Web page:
Justice and Healing in Cambodia| 31mins
Director: Inger Agger & Sofie Roerdam | Producer: Dignity - Danish Institute Against Torture
Focus Years: 2012 | Country: Denmark
The film was made as part of a research project conducted by Inger Agger in Cambodia from 2010 to 2012. The project was supported by the Independent Research Council for Culture and Communication in Denmark. The project explored â€œLocal Approaches to Healing of Man-made Traumaâ€ â€“ and was especially concerned with the healing processes after the Khmer Rouge regime from 1975 to 1979.
During her fieldwork in Cambodia Inger Agger got the opportunity in 2011 to produce a documentary film about her project, and she decided to focus on how survivors of the Khmer Rouge regime experienced the present justice process at the Khmer Rouge Tribunal (ECCC), and what it meant for their own healing process.
Inger Agger approaches this question from three major psychological perspectives:
a) Survivorsâ€™ personal experience of the transitional justice process;
b) Self-healing processes initiated by survivors;
c) The role of the researcher and her Cambodian colleague in establishing an open and intimate dialogue concerning these issues.
It was also an important objective for Inger Agger to explore the role of Buddhism in the process of healing and reconciliation, and through this to inspire and strengthen respect for local approaches to healing of trauma. Inger Agger met with and interviewed Buddhist monks, nuns and witnesses of the Tribunal and asked them to explain how they have lived and dealt with the painful events they have experienced, and the significance of the present justice process for their healing.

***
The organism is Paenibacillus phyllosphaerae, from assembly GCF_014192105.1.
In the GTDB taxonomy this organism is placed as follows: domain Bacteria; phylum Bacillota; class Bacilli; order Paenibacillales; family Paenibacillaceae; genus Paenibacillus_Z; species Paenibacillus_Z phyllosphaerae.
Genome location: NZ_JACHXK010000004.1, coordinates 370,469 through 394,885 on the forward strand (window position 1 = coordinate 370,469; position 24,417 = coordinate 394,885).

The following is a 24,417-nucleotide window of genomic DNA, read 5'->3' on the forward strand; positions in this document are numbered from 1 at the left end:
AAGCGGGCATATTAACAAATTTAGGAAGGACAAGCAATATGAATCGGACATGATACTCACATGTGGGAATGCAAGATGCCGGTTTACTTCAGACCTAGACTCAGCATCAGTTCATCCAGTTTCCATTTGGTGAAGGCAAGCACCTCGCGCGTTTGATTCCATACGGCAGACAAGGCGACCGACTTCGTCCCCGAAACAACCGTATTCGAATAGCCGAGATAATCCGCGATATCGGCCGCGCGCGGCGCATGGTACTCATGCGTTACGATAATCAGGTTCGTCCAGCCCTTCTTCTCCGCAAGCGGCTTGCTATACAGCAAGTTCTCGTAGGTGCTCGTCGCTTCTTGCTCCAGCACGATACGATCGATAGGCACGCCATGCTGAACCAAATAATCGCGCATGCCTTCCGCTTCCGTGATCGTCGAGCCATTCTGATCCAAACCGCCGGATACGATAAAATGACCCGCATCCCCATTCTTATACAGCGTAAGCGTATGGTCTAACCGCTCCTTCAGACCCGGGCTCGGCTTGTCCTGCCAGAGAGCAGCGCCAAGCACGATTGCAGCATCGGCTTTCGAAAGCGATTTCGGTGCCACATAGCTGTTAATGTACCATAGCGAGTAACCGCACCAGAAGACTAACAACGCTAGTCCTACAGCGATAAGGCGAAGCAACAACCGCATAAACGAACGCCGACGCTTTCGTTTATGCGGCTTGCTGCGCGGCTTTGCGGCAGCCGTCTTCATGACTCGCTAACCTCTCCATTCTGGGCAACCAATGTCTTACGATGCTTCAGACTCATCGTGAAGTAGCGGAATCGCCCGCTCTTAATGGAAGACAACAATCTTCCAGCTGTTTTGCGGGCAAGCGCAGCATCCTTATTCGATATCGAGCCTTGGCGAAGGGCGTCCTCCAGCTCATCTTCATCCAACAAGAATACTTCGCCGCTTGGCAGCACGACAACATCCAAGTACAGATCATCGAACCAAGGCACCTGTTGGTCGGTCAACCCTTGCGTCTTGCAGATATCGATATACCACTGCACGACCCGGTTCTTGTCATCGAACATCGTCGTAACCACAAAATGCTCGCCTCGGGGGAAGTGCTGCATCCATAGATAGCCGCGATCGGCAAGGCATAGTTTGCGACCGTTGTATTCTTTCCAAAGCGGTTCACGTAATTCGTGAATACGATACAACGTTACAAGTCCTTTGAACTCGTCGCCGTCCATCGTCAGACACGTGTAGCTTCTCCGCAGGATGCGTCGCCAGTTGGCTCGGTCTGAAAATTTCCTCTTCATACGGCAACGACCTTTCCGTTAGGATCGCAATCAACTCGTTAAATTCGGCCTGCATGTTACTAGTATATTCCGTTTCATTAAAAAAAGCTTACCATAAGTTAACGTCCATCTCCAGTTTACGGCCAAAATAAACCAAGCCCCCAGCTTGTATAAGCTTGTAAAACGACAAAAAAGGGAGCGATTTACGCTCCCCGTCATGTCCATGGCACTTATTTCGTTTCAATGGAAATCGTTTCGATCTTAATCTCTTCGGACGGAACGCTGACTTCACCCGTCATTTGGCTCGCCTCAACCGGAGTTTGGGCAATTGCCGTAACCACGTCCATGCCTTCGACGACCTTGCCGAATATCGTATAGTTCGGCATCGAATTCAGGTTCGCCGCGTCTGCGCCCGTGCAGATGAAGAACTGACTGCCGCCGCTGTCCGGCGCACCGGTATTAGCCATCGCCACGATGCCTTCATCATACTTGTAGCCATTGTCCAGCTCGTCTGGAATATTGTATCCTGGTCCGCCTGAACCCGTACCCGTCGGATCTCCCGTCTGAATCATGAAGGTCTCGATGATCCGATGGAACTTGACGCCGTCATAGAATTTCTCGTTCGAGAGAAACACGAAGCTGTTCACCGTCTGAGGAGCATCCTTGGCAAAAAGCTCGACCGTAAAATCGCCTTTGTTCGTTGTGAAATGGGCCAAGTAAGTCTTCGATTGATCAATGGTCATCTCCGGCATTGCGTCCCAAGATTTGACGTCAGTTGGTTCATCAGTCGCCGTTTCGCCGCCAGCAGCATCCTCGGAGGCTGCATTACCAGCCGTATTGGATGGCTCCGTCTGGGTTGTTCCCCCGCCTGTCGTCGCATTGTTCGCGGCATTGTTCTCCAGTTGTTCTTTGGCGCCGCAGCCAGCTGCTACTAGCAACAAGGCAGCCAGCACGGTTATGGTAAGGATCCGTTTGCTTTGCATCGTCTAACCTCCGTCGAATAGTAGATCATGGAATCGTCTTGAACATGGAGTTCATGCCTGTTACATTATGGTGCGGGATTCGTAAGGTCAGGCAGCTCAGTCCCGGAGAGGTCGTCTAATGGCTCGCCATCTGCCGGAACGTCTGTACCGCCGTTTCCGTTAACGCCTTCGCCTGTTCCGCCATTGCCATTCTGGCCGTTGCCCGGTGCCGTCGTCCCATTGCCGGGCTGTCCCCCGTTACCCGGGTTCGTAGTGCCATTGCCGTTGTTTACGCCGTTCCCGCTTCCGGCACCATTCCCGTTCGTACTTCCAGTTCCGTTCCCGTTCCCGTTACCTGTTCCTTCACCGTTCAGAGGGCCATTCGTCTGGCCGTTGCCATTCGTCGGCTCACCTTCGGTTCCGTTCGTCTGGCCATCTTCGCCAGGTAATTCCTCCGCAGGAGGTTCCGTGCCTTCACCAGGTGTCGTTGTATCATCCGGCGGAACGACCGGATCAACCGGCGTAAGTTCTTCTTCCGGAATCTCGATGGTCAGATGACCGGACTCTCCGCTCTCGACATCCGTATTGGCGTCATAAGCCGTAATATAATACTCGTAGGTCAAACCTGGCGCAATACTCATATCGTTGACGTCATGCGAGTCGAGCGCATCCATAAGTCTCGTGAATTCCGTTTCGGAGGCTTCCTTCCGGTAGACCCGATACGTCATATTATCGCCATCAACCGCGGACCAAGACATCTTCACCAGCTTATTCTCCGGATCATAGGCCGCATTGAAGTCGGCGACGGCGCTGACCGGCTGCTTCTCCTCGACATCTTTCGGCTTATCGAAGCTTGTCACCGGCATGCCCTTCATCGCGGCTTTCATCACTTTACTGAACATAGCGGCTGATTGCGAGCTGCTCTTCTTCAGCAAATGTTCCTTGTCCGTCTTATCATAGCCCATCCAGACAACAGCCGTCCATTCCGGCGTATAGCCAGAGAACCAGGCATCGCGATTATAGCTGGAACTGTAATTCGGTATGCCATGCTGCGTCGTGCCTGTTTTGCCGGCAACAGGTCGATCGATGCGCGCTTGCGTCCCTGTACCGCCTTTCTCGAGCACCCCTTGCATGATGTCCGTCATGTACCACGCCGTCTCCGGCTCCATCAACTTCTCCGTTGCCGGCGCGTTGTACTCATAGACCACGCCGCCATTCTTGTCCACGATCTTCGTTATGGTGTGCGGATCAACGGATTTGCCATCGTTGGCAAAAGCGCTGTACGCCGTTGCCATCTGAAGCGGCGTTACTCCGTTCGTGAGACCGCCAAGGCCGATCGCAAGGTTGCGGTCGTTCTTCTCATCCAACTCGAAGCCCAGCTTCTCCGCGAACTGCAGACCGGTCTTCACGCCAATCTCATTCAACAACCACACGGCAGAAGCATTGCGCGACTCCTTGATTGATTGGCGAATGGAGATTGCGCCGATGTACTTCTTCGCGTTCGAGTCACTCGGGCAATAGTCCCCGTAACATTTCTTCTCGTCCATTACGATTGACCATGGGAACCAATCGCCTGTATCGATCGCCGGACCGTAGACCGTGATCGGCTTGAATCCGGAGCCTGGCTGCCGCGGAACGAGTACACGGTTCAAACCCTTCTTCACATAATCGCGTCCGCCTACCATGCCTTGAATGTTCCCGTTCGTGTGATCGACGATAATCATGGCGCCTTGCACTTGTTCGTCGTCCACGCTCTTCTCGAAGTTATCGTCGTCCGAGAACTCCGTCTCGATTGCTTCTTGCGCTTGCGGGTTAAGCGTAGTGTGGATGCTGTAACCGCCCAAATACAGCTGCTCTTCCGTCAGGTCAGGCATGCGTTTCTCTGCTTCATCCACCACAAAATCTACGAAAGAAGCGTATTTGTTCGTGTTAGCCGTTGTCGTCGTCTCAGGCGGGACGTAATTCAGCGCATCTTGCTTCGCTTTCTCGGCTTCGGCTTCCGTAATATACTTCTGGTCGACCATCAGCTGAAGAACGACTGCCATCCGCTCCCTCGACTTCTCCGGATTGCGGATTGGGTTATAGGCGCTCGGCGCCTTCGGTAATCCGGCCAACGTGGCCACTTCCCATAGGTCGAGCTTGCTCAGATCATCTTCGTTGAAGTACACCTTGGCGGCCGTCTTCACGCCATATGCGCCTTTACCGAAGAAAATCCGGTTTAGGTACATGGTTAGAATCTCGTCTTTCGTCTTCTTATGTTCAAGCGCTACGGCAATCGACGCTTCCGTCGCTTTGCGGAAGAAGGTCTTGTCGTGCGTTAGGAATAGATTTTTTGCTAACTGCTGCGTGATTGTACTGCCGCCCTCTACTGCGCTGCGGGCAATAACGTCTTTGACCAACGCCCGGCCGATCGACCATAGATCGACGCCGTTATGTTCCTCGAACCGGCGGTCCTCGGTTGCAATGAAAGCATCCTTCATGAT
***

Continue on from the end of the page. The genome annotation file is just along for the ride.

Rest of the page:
Inger Agger explores how a local religious healing systems may make sense of and resolve the personal healing processes of survivors, and how a Western justice concept can be understood as a part of the natural law of Karmic justice, whereby the Tribunal process and Buddhism may reinforce each other.
In January â€“ February 2013 Inger Agger screened and discussed the film with various audiences in Cambodia, Laos, Vietnam, Hong Kong and Thailand using the film as a platform for debates about healing processes and the relationship between transitional justice and healing approaches.
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